In response to increasing demand for public speaking instruction, more institutions are establishing campus speaking centers staffed by student tutors. Peer tutors provide clients with a range of supports in the speech-making process, including suggestions for speech content and organization and for improving delivery during simulated practice sessions. This study investigates patterns of peer interaction in one campus speaking center to understand the dynamics of peer support in a non-classroom setting and how they may create the conditions for student learning. This ethnographic study conceptualized speaking center activities and the practice of oral communication skills development through the lens of communities of practice (CoP) (Lave & Wenger, 1991; Wenger 1998). The CoP perspective conceptualizes learning as something accomplished through participation in a real-world setting, and assumes that individuals learn through interacting with other people, using the setting and applications that would normally make use of the knowledge. Informed by the CoP model and communication perspectives on social support, this study identifies the communication processes that create and maintain the speaking center as a community of practice and the ways in which the participants’ formed their identities as “expert” tutors through their participation. The key findings in this study include: 1) The role of physical space in community dynamics. The unique location and layout played an important role in the social organization of this non-classroom setting, in particular being able to observe and consult with one another allowed for mutual engagement.2) Improvisation as a key resource. Dealing with the spatial constraints encouraged flexibility as a key element of this community. Given the ever-changing nature of the space and actors, adaptability and being able to improvise, were part of daily interactions. 3) Learning through participation: The “Teaching Curriculum” vs. “Learning Curriculum”. At the center, learning can be understood as occurring when a newcomer learns to participate and talk the talk of a tutor. At the same time that members are participating in the learning curriculum, they are making use of a teaching curriculum in the form of tools of the community. Still, other less curriculum-based learning occurs informally, backstage and in-between the formal tutoring context. 4) Developing a shared repertoire of communication resources. The speaking center tutors’ shared repertoire included framing, a process of recognizing and adapting to shifting definitions of the situation; the activity of giving feedback, which is a complex processes of giving advice and criticism while reassuring clients through face-saving strategies; prioritizing the amount and scope of feedback; and finding common ground by sharing personal experience as a way of building trust and as enhancing the learning climate. 5) Learning as collaborative. Tutors recognized that each of them had specialized knowledge. In tutoring consultations, they felt free to call on one another’s expertise and also to share their own. This willingness to share resources had practical value as a way of helping clients. These processes invoke issues of identity construction for participants. 6) The Relational Basis of Peer Tutoring. In this community, tutors established common ground with clients by disclosing their own struggles with public speaking. As status equals, tutors seemed to feel free to reveal their personal experiences as a way of showing their solidarity with clients and motivating them to persevere, and also to share strategies that had worked for them. The implications of these findings for practitioners interested in establishing campus speaking centers are also discussed.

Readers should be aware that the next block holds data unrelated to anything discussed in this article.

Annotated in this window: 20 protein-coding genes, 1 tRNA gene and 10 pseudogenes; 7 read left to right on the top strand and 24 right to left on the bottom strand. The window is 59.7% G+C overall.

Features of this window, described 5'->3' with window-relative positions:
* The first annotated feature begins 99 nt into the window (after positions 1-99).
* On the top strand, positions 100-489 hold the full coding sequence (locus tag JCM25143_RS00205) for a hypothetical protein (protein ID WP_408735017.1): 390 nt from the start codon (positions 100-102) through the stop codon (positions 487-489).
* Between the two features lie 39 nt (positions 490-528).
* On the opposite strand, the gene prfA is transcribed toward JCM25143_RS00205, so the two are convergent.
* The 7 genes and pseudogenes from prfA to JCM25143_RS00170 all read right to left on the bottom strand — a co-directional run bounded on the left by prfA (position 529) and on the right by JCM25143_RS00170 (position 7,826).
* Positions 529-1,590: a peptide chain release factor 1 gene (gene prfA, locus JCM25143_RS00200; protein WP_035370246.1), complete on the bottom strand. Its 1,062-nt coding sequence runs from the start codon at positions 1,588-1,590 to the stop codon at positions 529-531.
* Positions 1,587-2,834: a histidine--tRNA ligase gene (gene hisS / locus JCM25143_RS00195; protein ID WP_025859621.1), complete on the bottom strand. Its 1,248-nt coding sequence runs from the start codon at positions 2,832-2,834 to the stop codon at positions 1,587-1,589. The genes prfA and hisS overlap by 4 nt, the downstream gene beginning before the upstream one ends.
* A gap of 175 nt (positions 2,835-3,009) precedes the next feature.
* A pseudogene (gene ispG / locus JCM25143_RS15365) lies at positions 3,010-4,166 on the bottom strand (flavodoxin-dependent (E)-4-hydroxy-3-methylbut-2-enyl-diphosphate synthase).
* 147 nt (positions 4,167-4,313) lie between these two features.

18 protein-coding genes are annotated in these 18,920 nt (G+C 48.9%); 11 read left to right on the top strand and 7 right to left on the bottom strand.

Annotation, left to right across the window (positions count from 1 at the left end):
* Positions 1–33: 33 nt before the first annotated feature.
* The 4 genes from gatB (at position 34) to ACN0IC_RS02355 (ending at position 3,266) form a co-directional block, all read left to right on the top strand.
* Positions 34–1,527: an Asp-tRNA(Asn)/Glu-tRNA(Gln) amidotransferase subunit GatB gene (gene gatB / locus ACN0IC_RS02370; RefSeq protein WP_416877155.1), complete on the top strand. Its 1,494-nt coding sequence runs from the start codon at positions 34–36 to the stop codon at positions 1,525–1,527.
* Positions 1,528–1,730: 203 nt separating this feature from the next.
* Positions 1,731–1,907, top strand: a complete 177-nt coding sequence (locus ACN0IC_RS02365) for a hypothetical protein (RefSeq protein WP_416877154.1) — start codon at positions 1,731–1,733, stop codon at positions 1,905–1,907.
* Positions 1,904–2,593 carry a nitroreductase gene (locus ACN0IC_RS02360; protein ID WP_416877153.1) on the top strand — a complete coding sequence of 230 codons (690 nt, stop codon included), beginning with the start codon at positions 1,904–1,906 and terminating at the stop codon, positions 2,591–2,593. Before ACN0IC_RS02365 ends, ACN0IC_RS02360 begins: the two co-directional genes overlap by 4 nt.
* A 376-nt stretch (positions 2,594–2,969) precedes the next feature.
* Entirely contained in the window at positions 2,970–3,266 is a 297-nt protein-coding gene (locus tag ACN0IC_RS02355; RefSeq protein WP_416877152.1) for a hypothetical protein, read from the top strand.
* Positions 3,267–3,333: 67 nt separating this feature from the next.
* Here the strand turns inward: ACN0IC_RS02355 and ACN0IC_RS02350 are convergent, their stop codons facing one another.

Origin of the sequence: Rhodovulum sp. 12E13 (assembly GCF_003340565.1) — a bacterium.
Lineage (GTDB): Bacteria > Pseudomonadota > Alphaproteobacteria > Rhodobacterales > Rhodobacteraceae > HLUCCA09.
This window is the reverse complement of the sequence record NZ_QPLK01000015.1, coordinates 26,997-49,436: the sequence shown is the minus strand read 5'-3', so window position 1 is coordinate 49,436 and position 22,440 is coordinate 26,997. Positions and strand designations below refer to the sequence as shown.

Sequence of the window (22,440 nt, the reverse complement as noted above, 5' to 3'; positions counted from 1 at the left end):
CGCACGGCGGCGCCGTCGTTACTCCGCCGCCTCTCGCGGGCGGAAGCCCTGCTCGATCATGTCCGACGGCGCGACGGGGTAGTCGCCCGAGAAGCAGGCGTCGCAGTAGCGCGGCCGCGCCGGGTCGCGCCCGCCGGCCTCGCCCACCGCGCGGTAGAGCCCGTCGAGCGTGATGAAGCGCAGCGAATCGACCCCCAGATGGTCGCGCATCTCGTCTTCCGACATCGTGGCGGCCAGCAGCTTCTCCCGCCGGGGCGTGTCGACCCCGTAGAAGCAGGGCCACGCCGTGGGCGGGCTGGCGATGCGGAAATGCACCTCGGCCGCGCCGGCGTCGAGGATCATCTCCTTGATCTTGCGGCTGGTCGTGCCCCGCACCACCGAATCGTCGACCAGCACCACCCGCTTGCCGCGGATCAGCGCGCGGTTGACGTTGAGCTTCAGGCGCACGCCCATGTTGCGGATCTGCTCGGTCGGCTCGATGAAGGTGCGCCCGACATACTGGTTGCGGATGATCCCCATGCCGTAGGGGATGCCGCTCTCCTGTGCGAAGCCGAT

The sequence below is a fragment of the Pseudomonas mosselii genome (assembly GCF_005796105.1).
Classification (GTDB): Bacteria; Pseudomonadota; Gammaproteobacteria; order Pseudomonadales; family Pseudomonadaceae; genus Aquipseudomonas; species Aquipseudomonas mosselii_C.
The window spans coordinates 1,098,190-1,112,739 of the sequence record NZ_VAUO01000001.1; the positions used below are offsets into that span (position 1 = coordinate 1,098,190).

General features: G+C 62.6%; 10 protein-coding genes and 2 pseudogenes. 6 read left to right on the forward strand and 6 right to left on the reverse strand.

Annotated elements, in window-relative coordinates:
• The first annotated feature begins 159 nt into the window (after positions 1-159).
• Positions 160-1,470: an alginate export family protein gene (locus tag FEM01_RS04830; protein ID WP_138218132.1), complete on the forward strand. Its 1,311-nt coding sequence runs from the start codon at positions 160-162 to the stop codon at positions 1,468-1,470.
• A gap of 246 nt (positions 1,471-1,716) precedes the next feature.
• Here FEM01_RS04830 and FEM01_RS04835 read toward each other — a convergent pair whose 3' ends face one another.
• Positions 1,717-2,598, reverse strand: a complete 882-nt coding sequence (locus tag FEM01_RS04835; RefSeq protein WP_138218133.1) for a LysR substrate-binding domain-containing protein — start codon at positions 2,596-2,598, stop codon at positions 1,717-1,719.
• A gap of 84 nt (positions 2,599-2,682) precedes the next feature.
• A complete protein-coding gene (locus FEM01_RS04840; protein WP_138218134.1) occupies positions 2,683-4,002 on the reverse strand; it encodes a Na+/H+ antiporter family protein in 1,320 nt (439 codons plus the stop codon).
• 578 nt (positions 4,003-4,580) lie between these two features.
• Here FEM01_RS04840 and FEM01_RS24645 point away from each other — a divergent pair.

|Commitee:||Bartesaghi, Mariaelena, Cissna, Kenneth , Black, William|
|School:||University of South Florida|
|School Location:||United States -- Florida|
|Source:||DAI-A 82/6(E), Dissertation Abstracts International|
|Subjects:||Communication, Pedagogy, Speech therapy, Social research, Educational administration, Higher education, Education Policy, Curriculum development|
|Keywords:||Collaboration, Feedback, Improvisation, Peer tutors, Public speaking instruction, Situated learning, Social support, Tutoring, Campus speakers|
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